Meet Early Career Microbiologist of the Year poster finalist: Philippa Hall

Posted on July 3, 2024   by Microbiology Society

This year the Microbiology Society is awarding two Early Career Microbiologist of the Year prizes. The prizes recognise excellence in science communication by a member who is an undergraduate, postgraduate student or within five years of appointment to their first position.

Each of the finalists, who were either speakers or poster presenters, were selected at Annual Conference 2024 to present their research in the poster or speaker final.  In the lead up to the poster final, taking place on 9 July 2024 during the Early Career Summer Conference, we speak to poster finalist Philippa Hall, from University of Leeds, UK.

Headshot Pippa 1.png
© Philippa Hall

What are your current research interests?

I am interested in understanding and characterising the molecular mechanisms that underpin virus infection, intending to design vaccines and antiviral therapeutics which target these pathways.

My PhD project focuses on enteroviruses (EVs), which include EVA71, the causative agent of hand, foot and mouth disease. I aim to understand how EVs mature into infectious particles, and how these particles then enter host cells and uncoat to initiate infection. Currently, I am utilising a combination of bioinformatic, molecular and structural techniques to help delineate this fascinating pathway and define key residues and critical interactions which control EV capsid uncoating and genome release.

What inspired you to go into this field of work?

We have an amazing virology department at the University of Leeds and taking these lectures during my undergraduate degree inspired me to pursue the study of viruses! The COVID-19 pandemic demonstrated the global importance of the need for improved understanding of virus lifecycles and vaccination approaches. I wanted to be able to understand these fascinating tiny machines, and that’s what led me to pursue fundamental molecular mechanisms of viral uncoating. I am particularly excited by the prospect that this research will allow me to contribute to the current understanding of enterovirus biology.

How would you explain your research to a GCSE student?

I study enteroviruses (EVs). These viruses cause various diseases in humans and animals, which range in severity from common colds to fatal paralysis. EV particles are composed of an icosahedral shell, which contains the viral genome. To initiate an infection, the virus enters the cell and releases the genome into the cytoplasm, this enables the virus to take over the cell and make more copies of itself. Precisely how the genome is released into cells is currently unknown. Therefore, I am working to identify key regions which control this mechanism, with the hope that this information can be used to guide the design of anti-virals which prevent EV infection and potentially save lives!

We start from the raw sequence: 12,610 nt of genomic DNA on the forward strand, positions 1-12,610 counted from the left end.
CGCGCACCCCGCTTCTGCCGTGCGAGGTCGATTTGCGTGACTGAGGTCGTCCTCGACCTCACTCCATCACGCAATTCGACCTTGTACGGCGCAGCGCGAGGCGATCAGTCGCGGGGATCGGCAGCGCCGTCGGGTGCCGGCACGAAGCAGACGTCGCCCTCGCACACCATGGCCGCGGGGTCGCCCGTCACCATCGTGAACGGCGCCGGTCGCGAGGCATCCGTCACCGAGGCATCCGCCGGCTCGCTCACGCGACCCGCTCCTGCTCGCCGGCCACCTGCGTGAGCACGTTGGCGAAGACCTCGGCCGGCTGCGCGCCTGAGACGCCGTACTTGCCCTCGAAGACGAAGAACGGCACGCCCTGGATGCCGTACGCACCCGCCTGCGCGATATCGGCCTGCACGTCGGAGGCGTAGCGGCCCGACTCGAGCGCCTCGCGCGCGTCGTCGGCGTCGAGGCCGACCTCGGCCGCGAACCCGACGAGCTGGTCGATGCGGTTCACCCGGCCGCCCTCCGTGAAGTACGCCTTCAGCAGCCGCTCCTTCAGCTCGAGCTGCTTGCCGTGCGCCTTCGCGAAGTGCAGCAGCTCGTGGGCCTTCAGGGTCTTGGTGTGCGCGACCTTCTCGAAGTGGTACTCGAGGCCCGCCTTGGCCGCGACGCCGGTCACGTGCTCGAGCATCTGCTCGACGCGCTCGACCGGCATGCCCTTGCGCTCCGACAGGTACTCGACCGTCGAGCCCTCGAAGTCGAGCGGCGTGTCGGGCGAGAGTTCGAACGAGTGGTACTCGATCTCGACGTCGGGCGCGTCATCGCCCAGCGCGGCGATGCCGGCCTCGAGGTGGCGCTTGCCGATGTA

What do you love most about your job?

I love asking the big questions that are on the cutting edge of what we don’t yet know! I love working on new approaches to answering some of these questions and finding old approaches which can be applied in new ways to help understand what the viruses are doing.

I love the excitement of setting up experiments and the anticipation of finding the result! Even if (and when) the experiments don’t quite work, I always feel so lucky that I can sit down with my colleagues and think of new ways to approach problems! I feel so lucky to work with such a diverse and supportive team.

How do society events, such as the Annual Conference, promote your professional development?

Attending the Microbiology Annual Conference when I was a master's student was a major influence on my decision to undertake a PhD. I was inspired by the collaborative and welcoming atmosphere alongside the amazing science! Returning to the conference as a PhD student with the opportunity to present my research as a poster was a real milestone in my professional development. I particularly enjoyed and appreciated the discussions with my peers, ranging from fellow students to senior scientists from across the world, enabling exciting collaborations. I am looking forward to the possibilities of the Microbiology Society Annual Conference 2025!

You can find and follow Phillipa on Instagram: @pippa_kate20

And on X (formerly known as Twitter): @Stonehouse_Lab